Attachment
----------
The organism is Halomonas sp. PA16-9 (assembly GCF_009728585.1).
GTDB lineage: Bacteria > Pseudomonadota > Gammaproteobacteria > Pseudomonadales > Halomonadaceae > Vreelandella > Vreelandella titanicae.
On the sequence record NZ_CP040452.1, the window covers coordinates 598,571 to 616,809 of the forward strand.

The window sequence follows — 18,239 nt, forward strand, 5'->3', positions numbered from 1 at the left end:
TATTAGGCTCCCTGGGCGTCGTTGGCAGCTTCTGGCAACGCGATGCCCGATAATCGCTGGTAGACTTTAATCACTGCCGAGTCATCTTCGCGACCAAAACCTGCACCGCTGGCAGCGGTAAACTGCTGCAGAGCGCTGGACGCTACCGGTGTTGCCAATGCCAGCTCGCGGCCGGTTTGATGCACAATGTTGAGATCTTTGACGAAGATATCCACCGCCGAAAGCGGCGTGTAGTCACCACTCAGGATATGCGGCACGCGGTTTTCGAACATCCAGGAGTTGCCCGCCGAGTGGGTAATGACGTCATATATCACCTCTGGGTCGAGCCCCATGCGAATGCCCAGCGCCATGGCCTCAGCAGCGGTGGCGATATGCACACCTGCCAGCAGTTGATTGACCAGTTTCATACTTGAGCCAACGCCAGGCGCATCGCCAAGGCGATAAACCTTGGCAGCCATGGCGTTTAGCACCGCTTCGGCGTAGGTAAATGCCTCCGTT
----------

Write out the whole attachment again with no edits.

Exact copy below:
The organism is Halomonas sp. PA16-9 (assembly GCF_009728585.1).
GTDB lineage: Bacteria > Pseudomonadota > Gammaproteobacteria > Pseudomonadales > Halomonadaceae > Vreelandella > Vreelandella titanicae.
On the sequence record NZ_CP040452.1, the window covers coordinates 598,571 to 616,809 of the forward strand.

The window sequence follows — 18,239 nt, forward strand, 5'->3', positions numbered from 1 at the left end:
TATTAGGCTCCCTGGGCGTCGTTGGCAGCTTCTGGCAACGCGATGCCCGATAATCGCTGGTAGACTTTAATCACTGCCGAGTCATCTTCGCGACCAAAACCTGCACCGCTGGCAGCGGTAAACTGCTGCAGAGCGCTGGACGCTACCGGTGTTGCCAATGCCAGCTCGCGGCCGGTTTGATGCACAATGTTGAGATCTTTGACGAAGATATCCACCGCCGAAAGCGGCGTGTAGTCACCACTCAGGATATGCGGCACGCGGTTTTCGAACATCCAGGAGTTGCCCGCCGAGTGGGTAATGACGTCATATATCACCTCTGGGTCGAGCCCCATGCGAATGCCCAGCGCCATGGCCTCAGCAGCGGTGGCGATATGCACACCTGCCAGCAGTTGATTGACCAGTTTCATACTTGAGCCAACGCCAGGCGCATCGCCAAGGCGATAAACCTTGGCAGCCATGGCGTTTAGCACCGCTTCGGCGTAGGTAAATGCCTCCGTT